Minnesota doctor turned Soldier, a Veteran’s story of service
In December 2001, just four months after 9/11, the deadliest terrorist attacks on U.S. soil, Dr. Allen Autrey attended a course titled ‘Medical Response to Terrorism’ in Minnesota.
“There were these guys sitting in the room that had polo shirts with an emblem,” said Autrey. “I walked up to them and asked them who they were, and they said they were part of the 55th Civil Support Team – a brand new team.”
Autrey began talking with them and quickly learned they needed a doctor.
“I was kind of nervous, but then I was training with a fire chief in Hastings,” added Autrey. “He praised the 55th up and down the line. He was like if you don’t join that team, you’re dumb.”
Autrey interviewed with the commander of the 55th CST and who hired him, contingent on joining the Minnesota National Guard.
The 55th Civil Support Team is a Minnesota National Guard unit comprised of both Army and Air Force service members. Their mission is to respond to emergencies involving the use or threatened use of a weapon of mass destruction including nuclear, biological, radiological, and chemical, or natural or human-caused disasters.
“There was nobody else that was signing up for it,” said Autrey. “I thought we needed at least one doctor in town who knew something about this stuff.”
“When I went to [the military entrance processing station], there was a whole bunch of 18 and 19-year-olds,” said Autrey, who was 45 at the time.
Throughout his time in the Guard, now Army Maj. Allen Autrey has had the opportunity to effect change for both service members and civilians alike. For example, using a tourniquet was considered malpractice when Autrey was training to become a physician, well before he considered joining the Minnesota National Guard.
“[The 55th CST] started implementing tourniquets for our guys,” said Autrey. “And then I realized that if I send someone to the ER with a tourniquet, they might strip it off.”
It wasn’t long before Autrey and the rest of the 55th CST began putting together a “post-blast protocol” that involved responding to a mass shooting or similar incident. That protocol went on to become 3-Echo, a three phase, enter, evaluate, and evacuate, response that guides the initial 30-minutes after a blast or active shooter event.
The first use of 3 Echo enabled a rapid evacuation of victims following a mass shooting in 2012, which according to Autrey was the first time in the history of the U.S. that first responders were able remove all mass casualty victims within 20 minutes from an unsecured environment.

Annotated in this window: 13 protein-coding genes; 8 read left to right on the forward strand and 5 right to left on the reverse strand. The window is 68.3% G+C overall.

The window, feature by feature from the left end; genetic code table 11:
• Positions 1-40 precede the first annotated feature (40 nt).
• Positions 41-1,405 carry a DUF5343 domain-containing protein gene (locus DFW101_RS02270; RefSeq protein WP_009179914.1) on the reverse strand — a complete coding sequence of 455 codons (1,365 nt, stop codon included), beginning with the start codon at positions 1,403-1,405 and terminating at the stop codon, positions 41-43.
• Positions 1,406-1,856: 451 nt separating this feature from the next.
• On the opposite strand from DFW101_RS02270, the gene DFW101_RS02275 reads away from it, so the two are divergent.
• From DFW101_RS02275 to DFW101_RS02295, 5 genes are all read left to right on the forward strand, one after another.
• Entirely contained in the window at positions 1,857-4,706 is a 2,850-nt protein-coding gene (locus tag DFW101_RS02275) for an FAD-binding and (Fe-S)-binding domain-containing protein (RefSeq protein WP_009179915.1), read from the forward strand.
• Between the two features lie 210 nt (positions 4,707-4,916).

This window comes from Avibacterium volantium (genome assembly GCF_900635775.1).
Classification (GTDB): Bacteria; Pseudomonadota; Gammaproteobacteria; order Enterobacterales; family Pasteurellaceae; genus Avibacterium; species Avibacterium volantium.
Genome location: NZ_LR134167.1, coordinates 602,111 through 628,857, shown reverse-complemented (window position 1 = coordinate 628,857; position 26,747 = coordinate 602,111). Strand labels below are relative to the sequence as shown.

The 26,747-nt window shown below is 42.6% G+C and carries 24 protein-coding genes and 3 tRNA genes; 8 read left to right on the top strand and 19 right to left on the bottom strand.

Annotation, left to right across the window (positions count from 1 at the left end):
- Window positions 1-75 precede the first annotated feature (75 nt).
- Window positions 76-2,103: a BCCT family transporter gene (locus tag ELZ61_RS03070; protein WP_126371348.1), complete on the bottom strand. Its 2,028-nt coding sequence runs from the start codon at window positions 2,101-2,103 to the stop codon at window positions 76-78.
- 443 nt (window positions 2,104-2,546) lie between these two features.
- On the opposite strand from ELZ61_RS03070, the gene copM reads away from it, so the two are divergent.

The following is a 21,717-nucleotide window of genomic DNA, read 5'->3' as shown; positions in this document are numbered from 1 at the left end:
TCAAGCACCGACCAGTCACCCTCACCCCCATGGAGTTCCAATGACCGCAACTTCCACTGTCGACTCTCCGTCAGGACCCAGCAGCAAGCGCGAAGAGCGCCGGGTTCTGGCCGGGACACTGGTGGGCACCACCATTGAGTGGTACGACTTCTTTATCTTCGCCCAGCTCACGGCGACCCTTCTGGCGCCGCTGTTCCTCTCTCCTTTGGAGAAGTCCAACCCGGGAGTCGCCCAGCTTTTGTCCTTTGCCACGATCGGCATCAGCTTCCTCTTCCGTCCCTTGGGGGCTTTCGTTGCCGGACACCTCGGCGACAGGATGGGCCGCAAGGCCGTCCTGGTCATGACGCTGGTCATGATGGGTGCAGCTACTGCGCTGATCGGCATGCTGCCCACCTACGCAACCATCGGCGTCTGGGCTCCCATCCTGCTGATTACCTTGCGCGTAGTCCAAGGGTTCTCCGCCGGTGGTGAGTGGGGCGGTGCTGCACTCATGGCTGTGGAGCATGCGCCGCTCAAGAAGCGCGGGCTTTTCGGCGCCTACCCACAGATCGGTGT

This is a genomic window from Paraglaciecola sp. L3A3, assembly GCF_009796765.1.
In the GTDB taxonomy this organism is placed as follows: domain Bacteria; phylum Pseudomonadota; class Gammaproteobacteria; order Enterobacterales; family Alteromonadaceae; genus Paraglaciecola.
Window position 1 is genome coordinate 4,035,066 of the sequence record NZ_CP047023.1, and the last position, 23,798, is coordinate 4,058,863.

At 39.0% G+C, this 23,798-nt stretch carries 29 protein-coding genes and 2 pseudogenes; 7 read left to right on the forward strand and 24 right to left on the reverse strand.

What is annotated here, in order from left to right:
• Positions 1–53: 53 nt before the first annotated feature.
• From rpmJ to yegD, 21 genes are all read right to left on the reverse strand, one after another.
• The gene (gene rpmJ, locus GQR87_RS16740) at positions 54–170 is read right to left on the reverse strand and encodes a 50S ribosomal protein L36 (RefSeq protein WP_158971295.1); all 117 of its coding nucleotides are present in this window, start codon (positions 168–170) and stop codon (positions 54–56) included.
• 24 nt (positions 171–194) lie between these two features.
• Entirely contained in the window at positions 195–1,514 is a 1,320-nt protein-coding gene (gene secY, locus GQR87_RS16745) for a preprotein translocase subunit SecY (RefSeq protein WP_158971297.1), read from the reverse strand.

“It became the model for training in Minnesota,” said Autrey. “A lot of different entities in Minnesota trained on it and still do. FEMA picked up the protocol and developed a national curriculum for it.”
After now 20 years of service, Autrey continues to impact the people of Minnesota and the country.
“There’s always going to be somebody, for some reason that wants to do harm,” said Autrey. “And unfortunately, the technology just keeps progressing, so the best answer is to find systems that counter it. That’s why I believe so much in this program. That’s what the doctor ordered.”
As he prepares for retirement next year, the 55th CST has selected a new practitioner to take over. Autrey’s responsibilities fall on training him in and ensuring a smooth transition between the two providers.
Autrey says that his decision to serve was easy. He added most kids who grew up around the same time as him had parents that had served in World War II or in Korea including several people in his family such as his uncles, father, and grandfather.
“Pearl Harbor happened. My grandpa walked down to the recruiting station and signed up,” said Autrey. “My family has always been unquestioning; they never opposed it ever, and they’ve been immensely supportive as I’ve gotten older. They take pride in it.”
Autrey’s list of accomplishments is long, although he chalks it up to just having enough time on the planet.
“I feel really grateful that the Minnesota National Guard allowed me to enter this role,” said Autrey. “The pride of being a Soldier and being part of an organization that started in 1775, which in my belief is the most impactful organization on the history of the planet for good. I am extremely proud to be part of the U.S. Army.”
Army Staff Sgt. Mahsima Alkamooneh
Minnesota National Guard Public Affairs